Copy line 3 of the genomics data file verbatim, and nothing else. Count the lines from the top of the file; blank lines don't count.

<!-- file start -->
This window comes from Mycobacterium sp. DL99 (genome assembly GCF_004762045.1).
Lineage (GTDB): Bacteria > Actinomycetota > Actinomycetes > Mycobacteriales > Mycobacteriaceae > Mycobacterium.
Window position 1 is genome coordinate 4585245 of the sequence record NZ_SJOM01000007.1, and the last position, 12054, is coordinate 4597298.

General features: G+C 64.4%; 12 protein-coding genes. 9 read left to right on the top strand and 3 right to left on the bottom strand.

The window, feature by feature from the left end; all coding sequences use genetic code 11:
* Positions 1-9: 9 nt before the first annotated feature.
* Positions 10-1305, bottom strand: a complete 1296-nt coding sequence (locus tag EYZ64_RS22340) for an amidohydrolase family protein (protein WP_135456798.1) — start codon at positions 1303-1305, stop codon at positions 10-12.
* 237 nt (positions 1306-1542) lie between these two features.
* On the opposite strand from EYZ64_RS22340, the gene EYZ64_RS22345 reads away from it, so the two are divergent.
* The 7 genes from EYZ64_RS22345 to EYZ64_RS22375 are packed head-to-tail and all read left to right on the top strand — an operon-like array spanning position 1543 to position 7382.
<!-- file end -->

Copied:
Window position 1 is genome coordinate 4585245 of the sequence record NZ_SJOM01000007.1, and the last position, 12054, is coordinate 4597298.